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The Narrow Road to the Deep North
Cover of The Narrow Road to the Deep North
The Narrow Road to the Deep North
A novel
Borrow Borrow
Winner of the Man Booker Prize

Nothing since Cormac McCarthy’s The Road has shaken me like this.” —The Washington Post

From the author of the acclaimed Gould’s Book of Fish, a magisterial novel of love and war that traces the life of one man from World War II to the present.
 
August, 1943: Australian surgeon Dorrigo Evans is haunted by his affair with his uncle’s young wife two years earlier. His life, in a brutal Japanese POW camp on the Thai-Burma Death Railway, is a daily struggle to save the men under his command. Until he receives a letter that will change him forever.
 
A savagely beautiful novel about the many forms of good and evil, of truth and transcendence, as one man comes of age, prospers, only to discover all that he has lost.
Winner of the Man Booker Prize

Nothing since Cormac McCarthy’s The Road has shaken me like this.” —The Washington Post

From the author of the acclaimed Gould’s Book of Fish, a magisterial novel of love and war that traces the life of one man from World War II to the present.
 
August, 1943: Australian surgeon Dorrigo Evans is haunted by his affair with his uncle’s young wife two years earlier. His life, in a brutal Japanese POW camp on the Thai-Burma Death Railway, is a daily struggle to save the men under his command. Until he receives a letter that will change him forever.
 
A savagely beautiful novel about the many forms of good and evil, of truth and transcendence, as one man comes of age, prospers, only to discover all that he has lost.
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Excerpts-
  • Chapter 1 chapter 1

    Why at the beginning of things is there always light? Dorrigo Evans’ earliest memories were of sun flooding a church hall in which he sat with his mother and grandmother. A wooden church hall. Blinding light and him toddling back and forth, in and out of its transcendent welcome, into the arms of women. Women who loved him. Like entering the sea and returning to the beach. Over and over.

    Bless you, his mother says as she holds him and lets him go. Bless you, boy.

    That must have been 1915 or 1916. He would have been one or two. Shadows came later in the form of a forearm rising up, its black outline leaping in the greasy light of a kerosene lantern. Jackie Maguire was sitting in the Evanses’ small dark kitchen, crying. No one cried then, except babies. Jackie Maguire was an old man, maybe forty, perhaps older, and he was trying to brush the tears away from his pockmarked face with the back of his hand. Or was it with his fingers?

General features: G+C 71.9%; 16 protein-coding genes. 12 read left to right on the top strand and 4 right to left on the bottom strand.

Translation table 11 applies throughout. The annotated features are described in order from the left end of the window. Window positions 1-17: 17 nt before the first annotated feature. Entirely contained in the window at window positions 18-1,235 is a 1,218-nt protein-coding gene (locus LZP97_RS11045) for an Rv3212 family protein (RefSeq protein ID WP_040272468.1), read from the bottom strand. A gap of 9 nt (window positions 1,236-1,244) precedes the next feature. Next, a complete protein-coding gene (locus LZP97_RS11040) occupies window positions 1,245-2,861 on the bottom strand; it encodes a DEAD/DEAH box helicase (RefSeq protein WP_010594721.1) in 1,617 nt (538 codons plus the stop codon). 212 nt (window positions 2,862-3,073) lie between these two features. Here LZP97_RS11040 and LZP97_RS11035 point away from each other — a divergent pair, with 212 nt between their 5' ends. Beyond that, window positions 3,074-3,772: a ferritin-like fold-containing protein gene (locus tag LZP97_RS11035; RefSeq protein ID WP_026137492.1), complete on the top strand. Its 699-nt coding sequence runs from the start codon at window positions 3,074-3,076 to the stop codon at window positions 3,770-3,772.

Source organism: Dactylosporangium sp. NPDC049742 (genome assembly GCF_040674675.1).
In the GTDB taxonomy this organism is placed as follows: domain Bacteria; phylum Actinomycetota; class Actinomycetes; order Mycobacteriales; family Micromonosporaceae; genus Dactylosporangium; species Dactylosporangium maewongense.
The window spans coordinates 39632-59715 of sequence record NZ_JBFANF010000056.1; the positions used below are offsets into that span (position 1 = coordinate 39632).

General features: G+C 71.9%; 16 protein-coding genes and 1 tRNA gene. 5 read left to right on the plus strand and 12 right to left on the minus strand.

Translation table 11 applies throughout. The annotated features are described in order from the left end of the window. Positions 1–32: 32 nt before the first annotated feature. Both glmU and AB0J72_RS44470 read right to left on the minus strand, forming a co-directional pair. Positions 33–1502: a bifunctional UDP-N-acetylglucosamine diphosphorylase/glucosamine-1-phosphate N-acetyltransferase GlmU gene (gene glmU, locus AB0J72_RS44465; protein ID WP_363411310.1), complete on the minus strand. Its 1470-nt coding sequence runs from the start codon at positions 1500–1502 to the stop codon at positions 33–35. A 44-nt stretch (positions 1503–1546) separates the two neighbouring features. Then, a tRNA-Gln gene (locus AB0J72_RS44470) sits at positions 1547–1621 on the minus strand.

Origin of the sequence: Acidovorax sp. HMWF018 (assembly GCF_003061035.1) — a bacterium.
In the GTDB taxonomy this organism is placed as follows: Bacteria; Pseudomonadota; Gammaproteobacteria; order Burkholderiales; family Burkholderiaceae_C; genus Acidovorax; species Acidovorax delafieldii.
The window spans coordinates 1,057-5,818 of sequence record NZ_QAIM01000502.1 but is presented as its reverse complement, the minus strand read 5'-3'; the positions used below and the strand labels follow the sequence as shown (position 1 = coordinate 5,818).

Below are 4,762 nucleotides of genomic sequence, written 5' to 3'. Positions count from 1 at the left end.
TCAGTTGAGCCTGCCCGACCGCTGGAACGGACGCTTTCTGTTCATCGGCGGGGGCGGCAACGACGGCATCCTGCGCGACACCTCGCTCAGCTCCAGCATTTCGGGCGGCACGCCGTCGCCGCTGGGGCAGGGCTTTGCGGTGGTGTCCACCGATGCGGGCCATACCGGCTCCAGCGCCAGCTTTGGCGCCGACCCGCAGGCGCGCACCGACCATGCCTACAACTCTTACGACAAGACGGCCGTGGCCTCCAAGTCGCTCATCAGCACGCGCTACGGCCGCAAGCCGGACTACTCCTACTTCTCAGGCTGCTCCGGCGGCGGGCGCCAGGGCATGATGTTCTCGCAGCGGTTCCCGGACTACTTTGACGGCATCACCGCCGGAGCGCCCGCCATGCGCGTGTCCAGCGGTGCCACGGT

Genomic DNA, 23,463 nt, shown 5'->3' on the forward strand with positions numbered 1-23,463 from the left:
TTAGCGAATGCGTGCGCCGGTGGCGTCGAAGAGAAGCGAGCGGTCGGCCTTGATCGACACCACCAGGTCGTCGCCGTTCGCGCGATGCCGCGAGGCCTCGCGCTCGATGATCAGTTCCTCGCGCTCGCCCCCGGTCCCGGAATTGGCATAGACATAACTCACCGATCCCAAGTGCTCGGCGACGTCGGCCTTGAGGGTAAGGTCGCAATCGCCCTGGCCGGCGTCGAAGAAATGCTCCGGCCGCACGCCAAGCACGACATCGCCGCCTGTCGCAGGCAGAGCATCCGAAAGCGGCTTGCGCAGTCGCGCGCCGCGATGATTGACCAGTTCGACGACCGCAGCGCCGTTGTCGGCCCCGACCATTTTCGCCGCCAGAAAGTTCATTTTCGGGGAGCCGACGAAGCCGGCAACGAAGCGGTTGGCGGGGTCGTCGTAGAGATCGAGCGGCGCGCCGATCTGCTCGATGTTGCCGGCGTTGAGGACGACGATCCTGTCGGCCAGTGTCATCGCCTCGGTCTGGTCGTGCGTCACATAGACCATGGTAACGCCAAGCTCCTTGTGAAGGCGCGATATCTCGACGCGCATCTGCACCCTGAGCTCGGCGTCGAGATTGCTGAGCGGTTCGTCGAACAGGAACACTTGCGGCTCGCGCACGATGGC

Only his crying was fixed in Dorrigo Evans’ memory. It was a sound like something breaking. Its slowing rhythm reminded him of a rabbit’s hind legs thumping the ground as it is strangled by a snare, the only sound he had ever heard that was similar. He was nine, had come inside to have his mother look at a blood blister on his thumb, and had little else to compare it to. He had seen a grown man cry only once before, a scene of astonishment when his brother Tom returned from the Great War in France and got off the train. He had swung his kitbag onto the hot dust of the siding and abruptly burst into tears.

    Watching his brother, Dorrigo Evans had wondered what it was that would make a grown man cry. Later, crying became simply affirmation of feeling, and feeling the only compass in life. Feeling became fashionable and emotion became a theatre in which people were players who no longer knew who they were off the stage. Dorrigo Evans would live long enough to see all these changes. And he would remember a time when people were ashamed of crying. When they feared the weakness it bespoke. The trouble to which it led. He would live to see people praised for things that were not worthy of praise, simply because truth was seen to be bad for their feelings.

    That night Tom came home they burnt the Kaiser on a bonfire. Tom said nothing of the war, of the Germans, of the gas and the tanks and the trenches they had heard about. He said nothing at all. One man’s feeling is not always equal to all life is. Sometimes it’s not equal to anything much at all. He just stared into the flames.

    2

    A happy man has no past, while an unhappy man has nothing else. In his old age Dorrigo Evans never knew if he had read this or had himself made it up. Made up, mixed up, and broken down. Relentlessly broken down. Rock to gravel to dust to mud to rock and so the world goes, as his mother used to say when he demanded reasons or explanation as to how the world got to be this way or that. The world is, she would say. It just is, boy. He had been trying to wrest the rock free from an outcrop to build a fort for a game he was playing when another, larger rock dropped onto his thumb, causing a large and throbbing blood blister beneath the nail.